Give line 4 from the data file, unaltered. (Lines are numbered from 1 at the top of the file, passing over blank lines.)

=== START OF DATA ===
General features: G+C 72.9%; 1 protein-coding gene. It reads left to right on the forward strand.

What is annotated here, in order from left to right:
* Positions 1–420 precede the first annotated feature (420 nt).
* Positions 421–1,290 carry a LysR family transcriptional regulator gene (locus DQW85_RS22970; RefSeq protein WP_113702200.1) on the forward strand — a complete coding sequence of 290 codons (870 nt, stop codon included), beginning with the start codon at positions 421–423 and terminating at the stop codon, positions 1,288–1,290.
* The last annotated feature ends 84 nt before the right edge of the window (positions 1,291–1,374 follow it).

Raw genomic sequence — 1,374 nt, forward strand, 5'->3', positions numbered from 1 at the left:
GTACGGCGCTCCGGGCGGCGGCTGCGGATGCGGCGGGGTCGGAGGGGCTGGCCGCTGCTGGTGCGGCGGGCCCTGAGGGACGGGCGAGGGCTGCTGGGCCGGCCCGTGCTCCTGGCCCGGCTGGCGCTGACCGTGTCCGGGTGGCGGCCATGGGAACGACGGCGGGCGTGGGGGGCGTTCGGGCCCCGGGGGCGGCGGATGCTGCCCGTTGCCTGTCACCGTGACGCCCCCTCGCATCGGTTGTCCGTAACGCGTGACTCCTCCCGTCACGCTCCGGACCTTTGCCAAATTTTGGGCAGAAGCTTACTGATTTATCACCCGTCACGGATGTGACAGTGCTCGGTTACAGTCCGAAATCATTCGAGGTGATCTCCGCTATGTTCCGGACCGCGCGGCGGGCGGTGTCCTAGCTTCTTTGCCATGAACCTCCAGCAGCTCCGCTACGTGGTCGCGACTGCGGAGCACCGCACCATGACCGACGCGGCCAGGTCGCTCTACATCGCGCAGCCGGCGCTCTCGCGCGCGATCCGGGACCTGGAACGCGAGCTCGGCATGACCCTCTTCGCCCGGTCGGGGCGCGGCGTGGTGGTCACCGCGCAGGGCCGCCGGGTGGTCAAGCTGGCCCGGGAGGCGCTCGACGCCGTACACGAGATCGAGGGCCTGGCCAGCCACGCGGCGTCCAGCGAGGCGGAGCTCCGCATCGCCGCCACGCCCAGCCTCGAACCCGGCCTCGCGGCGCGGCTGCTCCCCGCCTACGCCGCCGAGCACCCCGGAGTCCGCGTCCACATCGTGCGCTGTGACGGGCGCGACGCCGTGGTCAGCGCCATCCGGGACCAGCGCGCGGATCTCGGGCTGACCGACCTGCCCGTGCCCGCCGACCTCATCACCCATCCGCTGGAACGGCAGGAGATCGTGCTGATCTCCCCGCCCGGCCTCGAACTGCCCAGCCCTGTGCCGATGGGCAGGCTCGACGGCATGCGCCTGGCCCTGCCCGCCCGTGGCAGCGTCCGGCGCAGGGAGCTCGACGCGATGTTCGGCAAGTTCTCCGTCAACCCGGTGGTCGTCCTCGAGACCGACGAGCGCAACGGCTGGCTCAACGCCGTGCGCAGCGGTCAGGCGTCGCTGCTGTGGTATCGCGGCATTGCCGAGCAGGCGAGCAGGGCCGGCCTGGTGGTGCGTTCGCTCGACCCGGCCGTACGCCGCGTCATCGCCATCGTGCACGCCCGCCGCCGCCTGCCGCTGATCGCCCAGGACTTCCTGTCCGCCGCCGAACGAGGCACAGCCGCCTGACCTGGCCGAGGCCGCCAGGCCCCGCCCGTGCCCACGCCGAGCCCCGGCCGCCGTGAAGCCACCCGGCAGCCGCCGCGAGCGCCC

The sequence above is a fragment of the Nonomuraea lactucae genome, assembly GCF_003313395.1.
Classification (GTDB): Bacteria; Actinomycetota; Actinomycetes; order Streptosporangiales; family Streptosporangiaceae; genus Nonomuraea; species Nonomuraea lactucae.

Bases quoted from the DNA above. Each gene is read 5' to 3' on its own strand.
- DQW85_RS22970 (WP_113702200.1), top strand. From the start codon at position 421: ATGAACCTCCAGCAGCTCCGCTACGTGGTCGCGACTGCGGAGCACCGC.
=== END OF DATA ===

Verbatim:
* Positions 421–1,290 carry a LysR family transcriptional regulator gene (locus DQW85_RS22970; RefSeq protein WP_113702200.1) on the forward strand — a complete coding sequence of 290 codons (870 nt, stop codon included), beginning with the start codon at positions 421–423 and terminating at the stop codon, positions 1,288–1,290.